My daughter, Hayley, and her husband, are expecting our first grandchild and I very recently had the fun of hosting a baby shower for her! Being the crafty mama I am (and grandma I will be!!!), I thought it would be fun to have a crafty activity for the guests to enjoy! *grin*
Appliquéd baby onesies make a darling group project, and with a little forethought and advance preparation, they can be easily made during a party, even by inexperienced crafters!
Plain white baby onesies in a variety of sizes were purchased and then washed, making sure not to use any fabric softener or fabric softener sheets; this step will remove the sizing and help create the best/strongest bond when fusing the appliqués to the onesies.
ETA (as per a question down in the comments, related to this project post):
For any fabrics you are using to do the applique work that could potentially shrink, you will want to pre-wash and dry them, without any softener, as well. Then iron them flat before fusing the Heat-N-Bond to the back side so you have a nice, smooth application.
As far as washing a finished onesie, machine wash on the delicate cycle and then I personally like to hang-dry, instead of machine dry.
After purchasing a few printed cotton fabrics, I also went through my collection of felt for fun colors. I love the wool/rayon blend felt we carry at Ellen Hutson because it cuts very crisply with both my steel rule and low-profile dies, such as those made by Memory Box, Savvy Stamps, and My Favorite Things , etc. For more information on the various types of dies, please visit this awesome article by Ellen from the InTouch Newsletter Archives.
Before die-cutting, we fused Heat-N-Bond Ultra Hold (purchased at a fabric store), an Iron-On Adhesive for appliqué work, to the back side of the printed cotton fabrics, and pieces of felt we wanted to work with.
It helps to cut the Heat-N-Bond to slightly smaller than the piece of felt or fabric you are ironing it to, and to use a pressing cloth; this will prevent any possibility of adhesive melting onto your iron by accident. Ask me how I know! LOL! ;) Take care to use a medium-high setting, and no steam.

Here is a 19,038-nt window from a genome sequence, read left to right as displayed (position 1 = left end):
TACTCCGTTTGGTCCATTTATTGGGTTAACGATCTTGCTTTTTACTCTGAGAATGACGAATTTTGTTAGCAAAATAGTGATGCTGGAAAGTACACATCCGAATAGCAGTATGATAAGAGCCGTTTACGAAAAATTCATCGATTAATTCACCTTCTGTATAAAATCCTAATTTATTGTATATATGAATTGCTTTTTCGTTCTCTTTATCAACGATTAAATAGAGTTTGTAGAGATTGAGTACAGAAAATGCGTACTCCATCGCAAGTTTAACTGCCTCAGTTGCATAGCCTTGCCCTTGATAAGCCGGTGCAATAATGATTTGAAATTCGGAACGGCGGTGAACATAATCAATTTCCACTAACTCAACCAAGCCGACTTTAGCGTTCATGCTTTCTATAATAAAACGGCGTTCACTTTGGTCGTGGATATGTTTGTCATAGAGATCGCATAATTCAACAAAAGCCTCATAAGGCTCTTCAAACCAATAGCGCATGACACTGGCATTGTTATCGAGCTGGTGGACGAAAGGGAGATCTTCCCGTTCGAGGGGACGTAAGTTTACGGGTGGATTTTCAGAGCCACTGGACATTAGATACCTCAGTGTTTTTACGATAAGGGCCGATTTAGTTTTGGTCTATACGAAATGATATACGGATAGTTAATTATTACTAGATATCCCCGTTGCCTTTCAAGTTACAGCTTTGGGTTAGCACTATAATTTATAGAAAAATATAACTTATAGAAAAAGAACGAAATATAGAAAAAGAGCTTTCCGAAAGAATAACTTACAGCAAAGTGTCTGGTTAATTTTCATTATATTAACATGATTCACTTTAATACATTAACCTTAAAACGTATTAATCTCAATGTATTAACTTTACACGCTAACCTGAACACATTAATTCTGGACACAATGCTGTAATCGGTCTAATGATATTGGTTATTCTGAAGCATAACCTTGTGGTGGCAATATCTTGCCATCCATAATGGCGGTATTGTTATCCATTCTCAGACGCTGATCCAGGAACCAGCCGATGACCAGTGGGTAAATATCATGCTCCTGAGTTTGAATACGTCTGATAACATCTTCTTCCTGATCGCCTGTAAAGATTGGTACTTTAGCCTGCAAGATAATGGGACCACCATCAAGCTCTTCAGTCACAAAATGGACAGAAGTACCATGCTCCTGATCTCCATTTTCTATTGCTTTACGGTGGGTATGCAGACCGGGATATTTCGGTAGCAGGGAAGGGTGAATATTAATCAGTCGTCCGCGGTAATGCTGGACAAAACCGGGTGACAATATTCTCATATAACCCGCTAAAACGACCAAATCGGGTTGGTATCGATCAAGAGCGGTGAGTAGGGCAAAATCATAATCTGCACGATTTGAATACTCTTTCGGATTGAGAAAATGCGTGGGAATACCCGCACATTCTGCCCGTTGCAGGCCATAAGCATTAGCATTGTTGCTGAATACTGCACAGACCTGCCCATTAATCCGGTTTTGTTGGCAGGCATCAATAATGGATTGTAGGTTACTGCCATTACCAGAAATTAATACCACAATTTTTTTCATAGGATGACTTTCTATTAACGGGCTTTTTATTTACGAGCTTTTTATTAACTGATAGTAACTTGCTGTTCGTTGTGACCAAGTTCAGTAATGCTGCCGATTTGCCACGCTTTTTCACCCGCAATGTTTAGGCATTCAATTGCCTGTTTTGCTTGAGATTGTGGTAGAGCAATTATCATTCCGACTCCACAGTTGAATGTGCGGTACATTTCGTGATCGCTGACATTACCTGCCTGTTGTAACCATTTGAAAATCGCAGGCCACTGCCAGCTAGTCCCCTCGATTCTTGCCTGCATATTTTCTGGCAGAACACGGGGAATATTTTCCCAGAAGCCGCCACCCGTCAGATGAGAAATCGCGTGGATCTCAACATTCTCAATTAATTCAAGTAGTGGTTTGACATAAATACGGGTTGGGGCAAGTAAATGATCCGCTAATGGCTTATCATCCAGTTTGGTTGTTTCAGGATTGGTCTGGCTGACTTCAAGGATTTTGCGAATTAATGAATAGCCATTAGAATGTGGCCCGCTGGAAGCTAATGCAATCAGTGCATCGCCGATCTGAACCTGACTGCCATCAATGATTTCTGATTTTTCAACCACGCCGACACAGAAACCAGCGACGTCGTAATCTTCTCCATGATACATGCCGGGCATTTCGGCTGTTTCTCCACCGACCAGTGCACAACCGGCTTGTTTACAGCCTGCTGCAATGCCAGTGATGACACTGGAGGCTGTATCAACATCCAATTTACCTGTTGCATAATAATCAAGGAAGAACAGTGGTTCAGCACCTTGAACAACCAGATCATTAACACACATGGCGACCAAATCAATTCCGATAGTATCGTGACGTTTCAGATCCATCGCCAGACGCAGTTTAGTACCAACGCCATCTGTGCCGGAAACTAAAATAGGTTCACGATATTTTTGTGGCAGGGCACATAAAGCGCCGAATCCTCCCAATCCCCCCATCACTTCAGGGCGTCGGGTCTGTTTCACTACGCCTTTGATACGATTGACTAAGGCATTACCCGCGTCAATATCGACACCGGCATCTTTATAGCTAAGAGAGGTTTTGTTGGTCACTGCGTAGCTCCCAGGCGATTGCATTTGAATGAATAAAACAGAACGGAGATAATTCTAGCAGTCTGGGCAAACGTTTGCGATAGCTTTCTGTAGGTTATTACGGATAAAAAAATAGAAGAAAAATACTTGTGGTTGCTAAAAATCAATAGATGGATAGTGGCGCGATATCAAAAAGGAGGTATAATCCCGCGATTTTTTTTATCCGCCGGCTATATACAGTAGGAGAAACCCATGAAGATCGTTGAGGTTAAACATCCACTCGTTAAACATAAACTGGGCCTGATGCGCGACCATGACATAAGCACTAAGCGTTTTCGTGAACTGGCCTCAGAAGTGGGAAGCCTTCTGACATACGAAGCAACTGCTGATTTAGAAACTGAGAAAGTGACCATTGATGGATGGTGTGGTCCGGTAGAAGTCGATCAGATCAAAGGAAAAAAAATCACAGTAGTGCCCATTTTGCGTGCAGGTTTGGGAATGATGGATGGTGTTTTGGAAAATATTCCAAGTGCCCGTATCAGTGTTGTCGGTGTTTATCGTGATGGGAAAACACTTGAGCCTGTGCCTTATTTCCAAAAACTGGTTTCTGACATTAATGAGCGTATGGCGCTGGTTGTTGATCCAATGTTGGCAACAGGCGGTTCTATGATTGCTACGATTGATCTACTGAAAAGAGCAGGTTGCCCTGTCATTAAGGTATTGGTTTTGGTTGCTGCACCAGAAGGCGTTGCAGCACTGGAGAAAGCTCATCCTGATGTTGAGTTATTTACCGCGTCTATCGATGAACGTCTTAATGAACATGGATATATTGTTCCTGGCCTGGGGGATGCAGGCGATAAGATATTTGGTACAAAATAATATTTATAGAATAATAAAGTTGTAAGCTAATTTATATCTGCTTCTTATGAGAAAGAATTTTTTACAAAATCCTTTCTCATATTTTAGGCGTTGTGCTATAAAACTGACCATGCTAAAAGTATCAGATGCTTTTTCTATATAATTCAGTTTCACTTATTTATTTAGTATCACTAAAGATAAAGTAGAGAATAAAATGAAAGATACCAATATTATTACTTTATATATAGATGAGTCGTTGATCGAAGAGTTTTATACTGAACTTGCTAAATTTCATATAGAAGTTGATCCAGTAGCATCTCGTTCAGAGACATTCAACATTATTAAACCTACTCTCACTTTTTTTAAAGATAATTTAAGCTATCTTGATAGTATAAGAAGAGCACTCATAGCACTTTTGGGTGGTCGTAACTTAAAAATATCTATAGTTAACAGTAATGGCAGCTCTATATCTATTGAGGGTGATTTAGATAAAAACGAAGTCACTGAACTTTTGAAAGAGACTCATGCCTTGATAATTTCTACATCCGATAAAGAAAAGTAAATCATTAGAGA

Once the adhesive was bonded to the fabric, we were ready to die cut! By cutting the fused materials to sizes just large enough to accommodate the size dies we were working with, we could easily run multiple shapes through the Big Shot Machine all at the same time. YAY!!!
For any of the low-profile dies that were more intricate, the metal adaptor plate helped provide just enough additional pressure to ensure a complete cut.
We also hand-cut some shapes--many of my low profile dies are smaller in size, and were suitable for the smallest of the onesies (0-3, 3-6 mos.), and on the larger (18-24 mos. size), we hand cut larger shapes I didn't have dies for that we thought would be fun. Even though I can't draw, my daughter can! So while I die cut shapes, she also drew shapes on the paper backing that we could cut out by hand.
We then put an assortment of cut shapes that worked well together, along with some coordinating buttons, into a zip loc bag, and rolled them up inside a onesie, creating "kits". The little kits were then placed into a basket so that guests could choose a kit to assemble!
All the guests were able to simply peel off the paper backing of the appliqués, and place them where desired on the onesie. We had an ironing station set up on one table, which we protected with folded bath towels.
When ironing the appliqués to the clothing, it's a good idea to carefully place a pressing cloth over the top of the appliqués, taking care not to move/shift them, and hold the iron down in one spot, for about 6-8 seconds, then lift and move the iron and repeat, until the entire appliqué is bonded, using a no-steam setting. Avoid rubbing the iron back and forth (although it's instinctive to rub the iron back and forth, you'll get best results by simply pressing down, then lifting and pressing down in the next area.) Felt may require a slightly higher heat temp, and possibly keeping the iron in place for 8-10 seconds because it is thicker than the lightweight cotton fabrics.
If you notice any edges of the appliqués lifting up, you may need to press the iron to them again, holding in place a little longer to make sure the adhesive is melting and fusing to the onesie.
Each of the onesies turned out ADORABLE and I couldn't resist taking a shot of them all! And, it was super fun to watch all the guests, including Hayley's own grandmother, thoroughly enjoy making them--I couldn't have been more tickled when some of the gals mentioned to me that they thought it was the most fun baby shower idea they had ever seen and that they really had a ball making them!
Buttons: From my stash
Other: Needles & thread (for sewing on buttons), Heat-N-Bond Ultra Hold Iron-on-Adhesive (fabric store supply), Cotton Fabrics (fabric store supply)